Kullback, Solomon. Statistical methods in cryptanalysis. Laguna Hills, Calif., Aegean Park
Press. 1976. Serious applications of statistics in the service of cryptanalysis.
 Menezes, A. J. and Paul van Oorschot and Scott Vanstone. Handbook of applied cryptography.
Boca Raton, FL, CRC Press. 1997. Reference work of choice for professionals.
 Patterson, Wayne, 1945 Mathematical cryptology for computer scientists
and mathematicians. Totowa, N.J., Rowman & Littlefield. 1987. A very nice upperdivision
text, but quickly becoming outdated.
 Schneier, Bruce. Applied cryptography : protocols, algorithms, and source code in C. New
York, Wiley. 1996. The most popular technical reference on the topic. Includes mathematics,
algorithms and protocols.
 Stallings, William. Cryptography and network security: principles and practice. Upper Saddle
River, N.J., Prentice Hall. 1999. Very good textbook for an upperdivision audience.
 Stinson, Douglas R. Cryptography: theory and practice. Boca Raton, CRC Press. 1995. A
good choice for an upperdivision text.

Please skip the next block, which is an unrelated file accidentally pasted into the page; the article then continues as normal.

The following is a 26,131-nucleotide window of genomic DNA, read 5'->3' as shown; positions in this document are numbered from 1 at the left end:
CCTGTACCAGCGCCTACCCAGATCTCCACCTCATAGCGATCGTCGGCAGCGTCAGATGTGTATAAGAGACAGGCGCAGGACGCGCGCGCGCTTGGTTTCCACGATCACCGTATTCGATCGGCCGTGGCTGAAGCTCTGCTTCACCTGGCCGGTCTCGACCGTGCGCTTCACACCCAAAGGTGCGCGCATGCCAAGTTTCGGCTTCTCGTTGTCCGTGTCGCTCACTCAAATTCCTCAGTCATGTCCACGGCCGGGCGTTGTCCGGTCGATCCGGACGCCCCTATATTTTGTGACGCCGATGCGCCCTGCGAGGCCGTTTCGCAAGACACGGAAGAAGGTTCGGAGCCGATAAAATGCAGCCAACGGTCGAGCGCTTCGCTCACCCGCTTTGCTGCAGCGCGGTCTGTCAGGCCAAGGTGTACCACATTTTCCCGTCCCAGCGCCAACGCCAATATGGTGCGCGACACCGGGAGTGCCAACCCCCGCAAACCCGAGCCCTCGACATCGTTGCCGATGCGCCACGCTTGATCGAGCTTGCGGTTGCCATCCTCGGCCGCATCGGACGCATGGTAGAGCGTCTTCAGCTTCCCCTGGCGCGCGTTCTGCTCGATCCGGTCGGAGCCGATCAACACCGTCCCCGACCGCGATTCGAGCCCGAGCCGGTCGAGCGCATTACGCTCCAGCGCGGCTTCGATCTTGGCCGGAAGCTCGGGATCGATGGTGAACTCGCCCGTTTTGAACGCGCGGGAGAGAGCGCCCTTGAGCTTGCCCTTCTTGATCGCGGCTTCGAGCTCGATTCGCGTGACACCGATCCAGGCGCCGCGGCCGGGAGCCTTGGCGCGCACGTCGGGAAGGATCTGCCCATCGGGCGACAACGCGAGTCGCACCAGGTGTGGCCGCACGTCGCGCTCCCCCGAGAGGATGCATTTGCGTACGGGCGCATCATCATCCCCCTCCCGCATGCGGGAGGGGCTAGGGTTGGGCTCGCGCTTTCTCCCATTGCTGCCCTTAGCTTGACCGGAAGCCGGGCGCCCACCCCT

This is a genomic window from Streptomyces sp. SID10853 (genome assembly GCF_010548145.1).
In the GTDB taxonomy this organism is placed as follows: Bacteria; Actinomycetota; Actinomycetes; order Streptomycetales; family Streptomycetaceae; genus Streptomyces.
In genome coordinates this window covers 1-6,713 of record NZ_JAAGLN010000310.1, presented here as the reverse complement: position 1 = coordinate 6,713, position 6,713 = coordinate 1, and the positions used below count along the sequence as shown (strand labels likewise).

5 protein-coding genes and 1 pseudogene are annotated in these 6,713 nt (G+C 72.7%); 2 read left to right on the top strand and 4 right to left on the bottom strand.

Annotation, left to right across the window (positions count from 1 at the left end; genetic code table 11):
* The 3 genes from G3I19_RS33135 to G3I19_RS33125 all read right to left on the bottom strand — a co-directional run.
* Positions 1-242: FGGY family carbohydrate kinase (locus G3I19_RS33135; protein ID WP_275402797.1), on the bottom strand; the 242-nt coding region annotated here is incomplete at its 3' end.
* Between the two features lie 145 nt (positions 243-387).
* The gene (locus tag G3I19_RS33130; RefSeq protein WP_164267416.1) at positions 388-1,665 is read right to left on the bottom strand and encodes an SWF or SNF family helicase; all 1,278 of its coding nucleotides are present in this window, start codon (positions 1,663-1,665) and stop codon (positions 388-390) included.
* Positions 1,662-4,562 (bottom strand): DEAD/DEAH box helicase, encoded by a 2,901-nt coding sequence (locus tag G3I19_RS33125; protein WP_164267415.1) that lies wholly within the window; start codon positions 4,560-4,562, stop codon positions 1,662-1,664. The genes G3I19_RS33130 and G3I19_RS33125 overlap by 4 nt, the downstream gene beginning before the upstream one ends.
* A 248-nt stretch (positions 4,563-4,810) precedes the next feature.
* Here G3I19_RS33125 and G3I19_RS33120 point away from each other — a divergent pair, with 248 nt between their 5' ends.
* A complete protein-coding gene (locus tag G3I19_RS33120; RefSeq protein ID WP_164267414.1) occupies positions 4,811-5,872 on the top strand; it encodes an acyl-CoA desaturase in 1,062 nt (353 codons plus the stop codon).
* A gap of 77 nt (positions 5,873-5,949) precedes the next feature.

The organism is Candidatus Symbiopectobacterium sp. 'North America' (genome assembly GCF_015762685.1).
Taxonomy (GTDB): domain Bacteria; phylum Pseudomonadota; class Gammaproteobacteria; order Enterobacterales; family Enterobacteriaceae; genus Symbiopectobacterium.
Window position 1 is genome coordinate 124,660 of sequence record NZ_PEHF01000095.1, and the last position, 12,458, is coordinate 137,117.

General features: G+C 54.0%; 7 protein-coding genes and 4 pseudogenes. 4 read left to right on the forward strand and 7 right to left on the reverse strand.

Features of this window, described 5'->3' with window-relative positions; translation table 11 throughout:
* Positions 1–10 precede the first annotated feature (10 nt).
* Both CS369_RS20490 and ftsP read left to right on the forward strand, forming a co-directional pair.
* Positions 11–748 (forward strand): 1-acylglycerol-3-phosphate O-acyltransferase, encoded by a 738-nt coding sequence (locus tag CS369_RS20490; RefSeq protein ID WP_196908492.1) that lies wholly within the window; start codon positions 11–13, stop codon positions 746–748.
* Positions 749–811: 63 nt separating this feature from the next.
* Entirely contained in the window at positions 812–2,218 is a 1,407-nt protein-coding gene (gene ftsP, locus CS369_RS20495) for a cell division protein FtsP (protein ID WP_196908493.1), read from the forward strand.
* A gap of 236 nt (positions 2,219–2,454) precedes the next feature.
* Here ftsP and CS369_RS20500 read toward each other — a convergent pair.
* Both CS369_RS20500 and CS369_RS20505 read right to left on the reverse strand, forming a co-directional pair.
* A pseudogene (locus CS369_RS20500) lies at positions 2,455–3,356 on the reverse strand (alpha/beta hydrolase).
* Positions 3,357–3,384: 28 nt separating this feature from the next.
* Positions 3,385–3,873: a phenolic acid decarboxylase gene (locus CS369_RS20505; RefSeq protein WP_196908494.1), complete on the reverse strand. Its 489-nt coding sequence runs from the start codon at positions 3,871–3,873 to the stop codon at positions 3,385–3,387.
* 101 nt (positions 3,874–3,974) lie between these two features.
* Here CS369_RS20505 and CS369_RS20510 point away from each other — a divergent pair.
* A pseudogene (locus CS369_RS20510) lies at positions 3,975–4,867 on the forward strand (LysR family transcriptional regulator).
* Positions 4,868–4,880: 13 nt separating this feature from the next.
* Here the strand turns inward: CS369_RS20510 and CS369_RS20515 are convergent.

Wayner, Peter. Disappearing Cryptography. Morgan Kaufmann. 2002. Howto on
steganography, watermarking, mimicry, etc.
 Williams, Colin P. Explorations in quantum computing. Santa Clara, Calif., TELOS. 1998.
Public Policy

Agre, Philip E. and Marc Rotenberg, Eds. Technology and privacy: the new landscape.
Cambridge, Mass., MIT Press. 1997. Essays from a variety of perspectives about privacy
with regard to technological changes (such as progress in cryptology).
 Bamford, James. The puzzle palace : a report on America’s most secret agency. Boston,
Houghton Mifflin. 1982. A classic history of the National Security Agency.
 Bamford, James. Body of secrets: anatomy of the ultrasecret National Security Agency. New
York, Doubleday. 2001. An updated critique of the National Security Agency.
 Dam, Kenneth W. and Herbert S. Lin, eds. Cryptography’s role in securing the information
society. Washington, DC, National Academy Press. 1996. A report of the National Research
Council’s Computer Science and Telecommunications Board’s Committee to Study National
Cryptography Policy.
 Diffie, Whitfield and Susan Landau. Privacy on the line: the politics of wiretapping and
encryption. Boston, MIT Press. 1998. Public policy, as viewed by one of the pioneers of